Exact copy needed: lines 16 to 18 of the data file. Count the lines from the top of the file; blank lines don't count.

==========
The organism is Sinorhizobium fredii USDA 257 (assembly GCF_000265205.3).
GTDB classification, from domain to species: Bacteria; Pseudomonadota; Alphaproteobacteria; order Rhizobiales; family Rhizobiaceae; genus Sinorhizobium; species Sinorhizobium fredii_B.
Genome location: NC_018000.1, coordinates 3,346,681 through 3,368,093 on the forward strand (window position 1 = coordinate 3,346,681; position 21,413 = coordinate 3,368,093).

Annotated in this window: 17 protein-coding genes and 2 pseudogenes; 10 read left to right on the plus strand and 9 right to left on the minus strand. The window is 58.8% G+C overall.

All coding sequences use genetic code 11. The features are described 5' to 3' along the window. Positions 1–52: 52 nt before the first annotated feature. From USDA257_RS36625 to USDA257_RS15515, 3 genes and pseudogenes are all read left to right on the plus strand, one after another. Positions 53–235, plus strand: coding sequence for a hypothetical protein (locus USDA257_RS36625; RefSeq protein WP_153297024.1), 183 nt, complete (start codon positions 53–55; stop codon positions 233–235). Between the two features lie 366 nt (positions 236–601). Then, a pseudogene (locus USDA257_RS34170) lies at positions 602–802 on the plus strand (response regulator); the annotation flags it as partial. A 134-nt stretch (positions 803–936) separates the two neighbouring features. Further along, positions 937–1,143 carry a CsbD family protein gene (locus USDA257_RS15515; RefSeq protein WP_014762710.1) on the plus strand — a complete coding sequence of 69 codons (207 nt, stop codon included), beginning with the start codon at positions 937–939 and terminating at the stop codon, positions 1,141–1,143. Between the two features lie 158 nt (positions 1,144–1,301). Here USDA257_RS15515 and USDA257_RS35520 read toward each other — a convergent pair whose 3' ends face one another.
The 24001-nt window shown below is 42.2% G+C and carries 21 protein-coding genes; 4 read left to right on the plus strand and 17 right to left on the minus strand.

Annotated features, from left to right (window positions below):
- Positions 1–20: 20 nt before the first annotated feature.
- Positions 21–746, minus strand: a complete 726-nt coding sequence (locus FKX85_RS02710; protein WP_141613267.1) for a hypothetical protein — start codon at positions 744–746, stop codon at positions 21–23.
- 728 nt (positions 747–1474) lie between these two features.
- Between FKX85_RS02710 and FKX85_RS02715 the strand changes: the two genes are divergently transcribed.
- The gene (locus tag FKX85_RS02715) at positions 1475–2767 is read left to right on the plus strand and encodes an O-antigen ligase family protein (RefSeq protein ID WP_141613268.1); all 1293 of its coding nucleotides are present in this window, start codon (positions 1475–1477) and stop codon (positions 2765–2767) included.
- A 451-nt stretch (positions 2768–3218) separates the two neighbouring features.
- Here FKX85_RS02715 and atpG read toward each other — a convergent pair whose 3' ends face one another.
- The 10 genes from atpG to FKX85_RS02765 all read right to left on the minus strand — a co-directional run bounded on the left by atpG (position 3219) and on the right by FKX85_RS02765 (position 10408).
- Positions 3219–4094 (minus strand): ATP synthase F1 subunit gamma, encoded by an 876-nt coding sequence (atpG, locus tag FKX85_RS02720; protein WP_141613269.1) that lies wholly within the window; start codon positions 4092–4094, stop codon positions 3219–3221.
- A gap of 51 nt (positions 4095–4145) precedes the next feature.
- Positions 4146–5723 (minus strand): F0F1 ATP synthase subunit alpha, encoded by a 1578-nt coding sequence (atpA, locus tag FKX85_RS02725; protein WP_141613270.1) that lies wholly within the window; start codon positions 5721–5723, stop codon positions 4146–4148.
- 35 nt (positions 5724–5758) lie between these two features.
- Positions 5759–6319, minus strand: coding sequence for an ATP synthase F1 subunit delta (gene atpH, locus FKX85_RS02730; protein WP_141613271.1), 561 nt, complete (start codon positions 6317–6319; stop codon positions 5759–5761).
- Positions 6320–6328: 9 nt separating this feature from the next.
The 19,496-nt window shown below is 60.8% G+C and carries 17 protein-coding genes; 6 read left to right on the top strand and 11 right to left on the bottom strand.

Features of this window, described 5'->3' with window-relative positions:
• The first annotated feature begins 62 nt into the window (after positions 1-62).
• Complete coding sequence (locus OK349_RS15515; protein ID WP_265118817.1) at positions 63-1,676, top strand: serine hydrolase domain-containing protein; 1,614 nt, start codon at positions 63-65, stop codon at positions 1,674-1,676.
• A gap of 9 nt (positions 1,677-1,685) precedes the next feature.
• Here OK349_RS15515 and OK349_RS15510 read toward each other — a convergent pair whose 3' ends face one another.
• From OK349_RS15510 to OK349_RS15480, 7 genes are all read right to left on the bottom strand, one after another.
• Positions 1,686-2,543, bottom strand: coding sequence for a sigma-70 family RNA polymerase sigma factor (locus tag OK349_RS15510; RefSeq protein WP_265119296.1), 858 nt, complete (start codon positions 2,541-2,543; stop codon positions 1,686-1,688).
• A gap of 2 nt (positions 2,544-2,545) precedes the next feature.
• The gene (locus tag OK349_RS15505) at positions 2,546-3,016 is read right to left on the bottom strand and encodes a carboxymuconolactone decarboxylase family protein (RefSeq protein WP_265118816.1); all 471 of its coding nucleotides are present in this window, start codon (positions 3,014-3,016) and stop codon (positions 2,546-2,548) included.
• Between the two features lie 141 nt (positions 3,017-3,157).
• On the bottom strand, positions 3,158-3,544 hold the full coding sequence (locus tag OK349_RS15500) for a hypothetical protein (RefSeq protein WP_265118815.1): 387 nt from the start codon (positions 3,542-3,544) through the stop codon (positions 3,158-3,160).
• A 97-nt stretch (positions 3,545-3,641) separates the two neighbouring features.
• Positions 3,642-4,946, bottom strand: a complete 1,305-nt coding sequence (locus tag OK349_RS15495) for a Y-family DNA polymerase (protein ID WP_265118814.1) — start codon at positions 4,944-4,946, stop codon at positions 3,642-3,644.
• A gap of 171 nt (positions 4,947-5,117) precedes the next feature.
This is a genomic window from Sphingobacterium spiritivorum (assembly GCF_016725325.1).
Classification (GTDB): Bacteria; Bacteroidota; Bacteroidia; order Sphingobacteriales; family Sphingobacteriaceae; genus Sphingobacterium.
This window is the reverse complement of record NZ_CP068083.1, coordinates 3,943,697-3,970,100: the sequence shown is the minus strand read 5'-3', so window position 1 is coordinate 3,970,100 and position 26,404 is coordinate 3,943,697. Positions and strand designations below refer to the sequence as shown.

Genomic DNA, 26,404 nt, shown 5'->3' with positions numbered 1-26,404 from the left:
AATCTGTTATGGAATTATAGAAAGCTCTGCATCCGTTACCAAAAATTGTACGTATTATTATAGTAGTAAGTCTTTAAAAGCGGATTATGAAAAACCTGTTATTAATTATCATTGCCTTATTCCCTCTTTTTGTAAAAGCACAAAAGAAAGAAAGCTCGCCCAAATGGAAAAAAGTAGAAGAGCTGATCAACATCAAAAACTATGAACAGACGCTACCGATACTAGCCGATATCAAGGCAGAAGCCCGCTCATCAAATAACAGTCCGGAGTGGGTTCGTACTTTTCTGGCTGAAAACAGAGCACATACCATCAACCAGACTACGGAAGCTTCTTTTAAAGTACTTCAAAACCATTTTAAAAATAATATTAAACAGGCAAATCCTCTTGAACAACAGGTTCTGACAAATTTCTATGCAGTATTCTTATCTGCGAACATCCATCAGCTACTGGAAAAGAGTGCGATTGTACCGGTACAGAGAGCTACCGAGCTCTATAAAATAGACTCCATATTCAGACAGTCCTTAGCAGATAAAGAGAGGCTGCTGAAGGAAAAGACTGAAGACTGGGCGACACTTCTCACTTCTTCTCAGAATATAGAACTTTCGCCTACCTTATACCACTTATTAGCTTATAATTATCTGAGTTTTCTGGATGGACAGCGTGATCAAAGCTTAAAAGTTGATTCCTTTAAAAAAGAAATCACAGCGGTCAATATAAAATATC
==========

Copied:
- Positions 3219–4094 (minus strand): ATP synthase F1 subunit gamma, encoded by an 876-nt coding sequence (atpG, locus tag FKX85_RS02720; protein WP_141613269.1) that lies wholly within the window; start codon positions 4092–4094, stop codon positions 3219–3221.
- A gap of 51 nt (positions 4095–4145) precedes the next feature.
- Positions 4146–5723 (minus strand): F0F1 ATP synthase subunit alpha, encoded by a 1578-nt coding sequence (atpA, locus tag FKX85_RS02725; protein WP_141613270.1) that lies wholly within the window; start codon positions 5721–5723, stop codon positions 4146–4148.